through a trying work hour in the night-time rush,
groped by strangers with dark eyes
the color of neglect and whiskey.
Men with knives under their sleeves,
calling you back and back again,
refills for their poison and pretzels for the table,
don't be a prude, darling.
I only want to feel those hands trembling
All you ever knew were the bruises and the burns.
Gliding closer and closer to
your face, your hands,
inching towards the skin that gleams, exposed
and invokes the shame you feel from
fetid breath on your neck, these
animals with moldering livers.
but another round for the men in the grease and grime.
Green bottles and a smile that said
'I like the taste of your weakness,
You like the abuse.'
My Father was my example. I have a lot of my father's traits. He was a man of few words but his actions of caring carried much weight. Growing up on a farm in Western Nebraska, it seemed that it was a place where sandburs knew no bounds. They were everywhere. My father wore bib overhauls that had big pockets in the back. When I was little, the pockets were just right to fit my feet. When we came to a sandbur patch, he would pick me up and carried me over the sandbur patches. When I was tired after being with him on the farm and hot from the scorching summer heat, he cared for me.
My heavenly Father is my teacher through prayer, his word written and spoken and through the lives of others like my Mother and Father and many others.
Jesus is our example. Growing up and even today, the 4 words that keep me going in the right direction are: What Would Jesus Do. There is no better example to follow.
As a father, I try to follow the example of my heavenly Father. There are times I fail miserably and must ask for forgiveness from my family. My heavenly father never fails me. He carries me through the sandbur patches of life. He loves me unconditionally. Some day I will set foot on the heavenly shore as He carries me over the last of life's sandbur patches on my final journey of life.
Even though I have never heard my earthly father say, "I love you son", I knew beyond a shadow of a doubt that he loved me. When I would say to him, 'love ya Dad" his reply was always "uhuh". I can't hear my heavenly father audibly say "I love you" but I know from all He does for me His love for me is beyond words. His love transcends the audible and speaks directly to my heart.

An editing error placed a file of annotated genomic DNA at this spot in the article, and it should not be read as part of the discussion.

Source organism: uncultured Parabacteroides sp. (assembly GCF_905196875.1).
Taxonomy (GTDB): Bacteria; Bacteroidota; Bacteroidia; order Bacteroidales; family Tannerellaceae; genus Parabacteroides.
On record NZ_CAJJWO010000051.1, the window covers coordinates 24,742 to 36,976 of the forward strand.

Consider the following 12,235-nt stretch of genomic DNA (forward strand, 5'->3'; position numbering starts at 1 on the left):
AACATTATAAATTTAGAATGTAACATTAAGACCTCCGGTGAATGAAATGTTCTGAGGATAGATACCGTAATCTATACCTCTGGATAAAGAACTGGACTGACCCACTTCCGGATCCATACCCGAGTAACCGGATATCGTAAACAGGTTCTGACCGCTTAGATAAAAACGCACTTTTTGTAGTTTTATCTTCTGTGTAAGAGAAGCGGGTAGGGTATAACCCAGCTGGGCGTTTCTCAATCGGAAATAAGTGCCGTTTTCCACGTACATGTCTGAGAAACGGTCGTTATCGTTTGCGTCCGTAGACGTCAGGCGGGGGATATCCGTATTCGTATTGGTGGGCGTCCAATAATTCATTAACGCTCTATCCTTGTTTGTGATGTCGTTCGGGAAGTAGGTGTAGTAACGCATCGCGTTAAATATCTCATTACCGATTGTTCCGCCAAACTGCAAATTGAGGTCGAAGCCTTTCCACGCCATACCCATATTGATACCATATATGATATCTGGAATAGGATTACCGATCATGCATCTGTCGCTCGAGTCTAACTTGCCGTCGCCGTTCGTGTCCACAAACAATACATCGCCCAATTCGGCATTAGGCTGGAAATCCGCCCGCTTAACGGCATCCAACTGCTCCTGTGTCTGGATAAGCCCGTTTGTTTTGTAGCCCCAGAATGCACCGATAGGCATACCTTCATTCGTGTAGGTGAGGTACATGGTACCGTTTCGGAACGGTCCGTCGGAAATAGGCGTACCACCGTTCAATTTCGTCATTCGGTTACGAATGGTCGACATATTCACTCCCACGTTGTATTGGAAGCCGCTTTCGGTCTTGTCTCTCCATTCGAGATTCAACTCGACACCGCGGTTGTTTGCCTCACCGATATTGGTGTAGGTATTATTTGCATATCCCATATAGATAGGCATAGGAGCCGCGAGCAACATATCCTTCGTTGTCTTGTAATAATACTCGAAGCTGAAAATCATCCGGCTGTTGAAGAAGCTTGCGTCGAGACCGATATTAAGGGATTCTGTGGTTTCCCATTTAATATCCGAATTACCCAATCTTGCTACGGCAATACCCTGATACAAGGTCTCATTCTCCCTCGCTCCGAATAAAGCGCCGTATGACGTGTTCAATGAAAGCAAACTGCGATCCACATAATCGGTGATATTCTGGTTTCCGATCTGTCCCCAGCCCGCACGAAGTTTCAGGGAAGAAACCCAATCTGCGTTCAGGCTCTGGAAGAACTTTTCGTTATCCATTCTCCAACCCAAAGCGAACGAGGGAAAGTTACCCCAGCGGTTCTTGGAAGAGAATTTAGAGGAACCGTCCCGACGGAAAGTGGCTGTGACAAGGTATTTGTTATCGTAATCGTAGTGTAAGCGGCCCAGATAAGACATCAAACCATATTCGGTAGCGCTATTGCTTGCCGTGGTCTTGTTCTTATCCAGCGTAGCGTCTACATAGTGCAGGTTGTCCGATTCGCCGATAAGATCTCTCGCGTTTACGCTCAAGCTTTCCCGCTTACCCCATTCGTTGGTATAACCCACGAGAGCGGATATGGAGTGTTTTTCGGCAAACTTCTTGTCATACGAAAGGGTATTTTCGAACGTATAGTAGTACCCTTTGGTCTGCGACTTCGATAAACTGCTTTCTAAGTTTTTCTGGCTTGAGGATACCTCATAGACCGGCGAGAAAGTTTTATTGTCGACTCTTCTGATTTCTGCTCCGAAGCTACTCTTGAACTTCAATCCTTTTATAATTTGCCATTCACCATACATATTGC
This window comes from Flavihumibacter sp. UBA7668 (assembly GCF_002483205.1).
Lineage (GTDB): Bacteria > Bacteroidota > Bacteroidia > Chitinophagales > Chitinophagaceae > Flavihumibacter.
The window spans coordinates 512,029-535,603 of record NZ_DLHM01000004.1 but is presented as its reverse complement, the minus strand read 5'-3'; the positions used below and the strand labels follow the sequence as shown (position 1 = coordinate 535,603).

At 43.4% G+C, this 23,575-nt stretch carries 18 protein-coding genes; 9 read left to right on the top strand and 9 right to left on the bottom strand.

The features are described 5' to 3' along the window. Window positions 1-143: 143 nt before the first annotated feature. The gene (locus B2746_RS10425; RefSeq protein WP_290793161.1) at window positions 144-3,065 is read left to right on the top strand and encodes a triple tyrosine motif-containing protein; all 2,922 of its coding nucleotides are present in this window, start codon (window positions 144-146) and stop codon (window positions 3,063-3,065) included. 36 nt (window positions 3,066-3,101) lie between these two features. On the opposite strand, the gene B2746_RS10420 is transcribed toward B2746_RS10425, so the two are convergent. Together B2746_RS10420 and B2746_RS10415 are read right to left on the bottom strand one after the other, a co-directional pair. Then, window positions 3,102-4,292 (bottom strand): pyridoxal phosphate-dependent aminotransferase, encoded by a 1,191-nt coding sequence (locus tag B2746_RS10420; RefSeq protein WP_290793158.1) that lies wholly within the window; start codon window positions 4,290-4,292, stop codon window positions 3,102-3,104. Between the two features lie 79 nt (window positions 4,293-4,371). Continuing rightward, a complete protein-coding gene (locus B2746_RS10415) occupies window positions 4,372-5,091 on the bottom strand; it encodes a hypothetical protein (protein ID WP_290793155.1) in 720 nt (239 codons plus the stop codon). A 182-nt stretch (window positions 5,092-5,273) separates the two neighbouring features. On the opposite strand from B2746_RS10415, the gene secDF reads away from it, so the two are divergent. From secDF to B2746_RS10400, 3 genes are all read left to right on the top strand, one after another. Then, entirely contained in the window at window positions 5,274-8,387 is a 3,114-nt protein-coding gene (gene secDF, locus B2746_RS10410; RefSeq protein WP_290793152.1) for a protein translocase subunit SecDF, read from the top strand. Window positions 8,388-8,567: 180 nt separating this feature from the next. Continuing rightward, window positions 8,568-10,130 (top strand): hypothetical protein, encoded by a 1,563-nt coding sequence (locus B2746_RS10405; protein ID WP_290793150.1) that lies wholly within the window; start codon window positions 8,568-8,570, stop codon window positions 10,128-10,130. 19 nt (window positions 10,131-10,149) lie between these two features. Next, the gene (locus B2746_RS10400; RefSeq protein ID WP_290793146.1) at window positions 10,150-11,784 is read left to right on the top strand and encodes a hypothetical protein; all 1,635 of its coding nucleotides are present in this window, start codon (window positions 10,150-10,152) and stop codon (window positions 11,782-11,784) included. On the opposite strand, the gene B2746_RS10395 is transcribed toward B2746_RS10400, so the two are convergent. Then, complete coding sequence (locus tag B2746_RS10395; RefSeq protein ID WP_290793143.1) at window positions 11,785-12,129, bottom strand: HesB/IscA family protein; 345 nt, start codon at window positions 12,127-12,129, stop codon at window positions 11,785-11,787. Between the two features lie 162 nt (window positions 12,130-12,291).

I tried hard to not bring shame on my mother and father.
It’s that awkward time between 5 and 6 pm where his eyes are the colour of mocha brown stained novel pages and finger tips callused and crinkled with years of practicing and gripping too tight on a black biro pen.
He turns the corner of the street and we make a narrow escape to the highway where careful mothers have their children strapped to seats wailing with voices so shrill yet so untouched and pure..
And I turn and I look out the window and plaster on a sad look like I’ve been copy pasted out of a sad music video about boys and breakups and lost loves, reminiscent of the paraphernalia of stories and soaps and television shows my mother used to watch.
Slowly I turn and I feel a tap on my shoulder blades and he asks me if I’m ok but secretly I’m wishing and hoping that there’s more to life than this god forsaken city but I still say I’m fine anyway.
"The city looks really nice this time of day" he says and I just don’t see it because everything around me is illuminated in fake fluorescence and wired in with the hands of a man who’s just lost his wife and swears his depression is just a phase.
"Squint and you’ll see it" he insists but I can’t because the world is in monochrome and the concrete of the buildings are the tombstones of chivalry and manners, filled to the brim with office workers hunched over stacks of papers and lists.
He turns left at the third intersection and laughs at a man squabbling drunk cursing the world on the side of the road and I hope he doesn't know that it was what I'd do if he let me grab the bottle of Jack from the trunk.
"Goodnight and godspeed," he laughs and I say "fuck off" in exchange for a hug and so another day passes in the presence of car windows and rolling cityscapes.
She looked at me with cold, black eyes,
Through spec's two inches thick
And asked what I did for Summer,